Grind mechanics and Pay to Win – you can’t…

A mobile game like this has to have some sort of income mechanic for the developer, regardless of what anyone says. Thankfully, in-game advertising is not present. If you’re so inclined, you can buy lunchboxes, or the newly-introduced Mr Handy; individually or in packs. As described above, completing challenges will net you extra caps or occasionally a lunchbox.

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Oooh the shiny things in lunchboxes!

The new Mr Handy feature can also be acquired via the Lunchbox system, and doesn’t need to be purchased to own one. Mr Handy can be used in two ways: either wander a floor in your vault and automatically collect resourced being produced  (like what managers do in adVenture Capitalist), as well as assisting in containing events described earlier; or be sent into the Wasteland to collect caps. The cap collection process is slow compared a reasonably-leveled Vault-dweller, but it does help early game.

Grind mechanics are limited to rushing to rooms to produce resources quicker. As you assign Vault-dwellers to a room, they start a timer that will produce X amount of a given resource. Successfully rushing a room will net you some caps, the resource (power, water, food), and some extra experience points for the dwellers assigned to the room.

Before rushing a room, a dialogue box will come up informing you of the rewards as well as the chance of failure. IF the rush fails, an incident event will occur – fire or a Radroach infestation in that room. Luckily you can mitigate the chance of failure by enhancing the attributes of the dwellers either via training them in training rooms (unlocked after having 24 dwellers in your Vault and upwards), or equipping them with appropriate clothing items which buff their stats.

Enhancing your Vault-dwellers also helps reduce the time needed for a room to tick over as well.

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Damn, this guy was busy!

As far as the rush mechanic is concerned, there is no direct pay-to-win mechanic here. In fact, everything in the game including special weapons, dwellers and clothing items can be acquired without lunchboxes. Indirectly, assigning a high-level character to a room might be considered pay-to-win, but no single item in this game is exclusive to in-game purchases.

Chance-based mechanics can also be upgraded on your Vault-dwellers by sending them to the gaming room, which is unlocked later.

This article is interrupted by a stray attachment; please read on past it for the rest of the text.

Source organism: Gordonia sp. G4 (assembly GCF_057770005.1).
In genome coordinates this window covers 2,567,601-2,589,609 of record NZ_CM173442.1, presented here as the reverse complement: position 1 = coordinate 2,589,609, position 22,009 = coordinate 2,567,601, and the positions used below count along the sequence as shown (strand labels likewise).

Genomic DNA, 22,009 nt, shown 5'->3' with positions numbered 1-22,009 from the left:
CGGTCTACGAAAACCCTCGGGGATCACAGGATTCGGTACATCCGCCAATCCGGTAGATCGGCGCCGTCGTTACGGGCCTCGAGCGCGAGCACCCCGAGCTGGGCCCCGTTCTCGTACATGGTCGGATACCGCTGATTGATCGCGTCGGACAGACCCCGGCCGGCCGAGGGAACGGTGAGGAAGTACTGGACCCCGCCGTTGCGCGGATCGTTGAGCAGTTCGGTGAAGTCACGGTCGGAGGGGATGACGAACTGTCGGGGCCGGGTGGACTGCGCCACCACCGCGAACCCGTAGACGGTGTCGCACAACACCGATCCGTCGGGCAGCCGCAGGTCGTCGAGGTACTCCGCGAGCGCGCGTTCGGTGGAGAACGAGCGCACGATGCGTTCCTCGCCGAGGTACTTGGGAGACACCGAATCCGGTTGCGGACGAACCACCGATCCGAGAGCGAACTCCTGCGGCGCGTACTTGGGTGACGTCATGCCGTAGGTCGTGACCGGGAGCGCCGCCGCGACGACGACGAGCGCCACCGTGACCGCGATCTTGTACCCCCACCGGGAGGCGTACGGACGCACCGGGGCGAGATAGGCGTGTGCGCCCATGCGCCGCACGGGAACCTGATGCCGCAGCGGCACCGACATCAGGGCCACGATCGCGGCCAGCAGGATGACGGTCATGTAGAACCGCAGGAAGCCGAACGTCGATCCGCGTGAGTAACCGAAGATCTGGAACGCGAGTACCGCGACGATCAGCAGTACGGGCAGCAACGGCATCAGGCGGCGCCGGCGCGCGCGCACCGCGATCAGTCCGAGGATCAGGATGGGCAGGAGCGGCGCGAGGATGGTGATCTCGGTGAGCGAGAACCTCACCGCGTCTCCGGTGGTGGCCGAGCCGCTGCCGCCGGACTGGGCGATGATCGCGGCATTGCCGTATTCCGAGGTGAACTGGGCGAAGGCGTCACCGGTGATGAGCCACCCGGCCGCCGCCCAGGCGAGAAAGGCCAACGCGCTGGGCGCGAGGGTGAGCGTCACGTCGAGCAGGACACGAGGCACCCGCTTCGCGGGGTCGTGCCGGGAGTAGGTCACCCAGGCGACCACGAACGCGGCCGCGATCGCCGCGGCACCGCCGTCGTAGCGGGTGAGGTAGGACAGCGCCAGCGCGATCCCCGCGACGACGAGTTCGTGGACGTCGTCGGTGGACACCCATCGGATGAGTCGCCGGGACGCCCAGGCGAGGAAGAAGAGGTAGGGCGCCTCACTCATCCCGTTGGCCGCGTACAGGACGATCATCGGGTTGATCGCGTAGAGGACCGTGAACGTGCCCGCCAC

A cautionary note here: I went and bought a pack of five Mr Handy’s, thinking that I could split them up between multiple Vaults on my device, if I felt the need to do so. I found that the purchases are locked to the Vault, not to your account. Keep this in mind if you are seeking a shortcut, and thinking you can save by buying in bulk.

Also, did anyone mention that Fallout Shelter netted over $5 million in its first 2 weeks? Not bad for a mobile game which is ostensibly free…

New features since the Android release

Featured improvements (grabbed from the iTunes site) include:

  • Overseers should be on the lookout for new threats to their Vault Dwellers. Some Vaults have reported attacks by burrowing Mole Rats and enraged Deathclaws – likely attracted by the sound of new construction. 
  • Vault-Tec has partnered with General Atomics International in order to offer Overseers their very own robot butler – the Mister Handy! Now you lazier Overseers have a friendly, entertaining alternative to tapping and collecting resources. (Crumpets not included.)
  • Our engineers clearly underestimated the, *ahem*, usefulness of living quarters to stimulate Vault growth, resulting in gross overpopulation and decreased Vault efficiency. Rest assured, the simulation has been adjusted, and Vaults of all shapes and sizes should now run more smoothly.
  • Not content with stealing your Vault’s resources, some rather enterprising Raiders have now resorted to stealing Caps as well. (If you haven’t armed your Vault Dwellers yet, now’s the time!)
  • As Vault-Tec does not approve of the use of unsanctioned levitation technology, all Vault Dwellers that were found floating through the air have been grounded. Permanently.
  • Some of the more difficult daily objective requirements have been adjusted to more obtainable levels. You’re welcome.
  • Continued general maintenance to the Vault simulation. Because an efficient machine is a happy machine!

Functionally, the iOs and Android editions are identical. With the release of the Android version, the notable new features that have been added include Deathclaw attacks, Radhog events and the new Mr Handy available as an unlock or an in-game purchase.

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Deathclaws - mean, mean, mean and more mean!

Other changes include room efficiency as well as tick speeds. I don’t have specific info to put here, but one notable observed change is the basic power rooms power output has gone up by about 30% but with a much longer tick cycle.

The addiction is real.

I like this game. A LOT. I would have never considered playing something like this on a mobile device but I was intrigued by the Fallout tag, since I’m a huge fan of the franchise. I have fought with office co-workers to get some time on the office iPad to be able to play this game during lunch breaks. Luckily I don’t need to do that anymore. I would have liked to be able to transfer my Vault that I created on the iPad over to my Phone, but I’m OK with starting the adventure again.

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Yup, gotta work hard for the money...

If you’re looking for a game which you don’t want to play continuously, and occasionally just want to spend a few moments in before getting on with Real Life, then this little title is right up your alley.

What have your adventures been like so far underground? Share some of your adventures, screenshots and stories below!

Thanks to Reddit's r/foshelter for some in-game imagery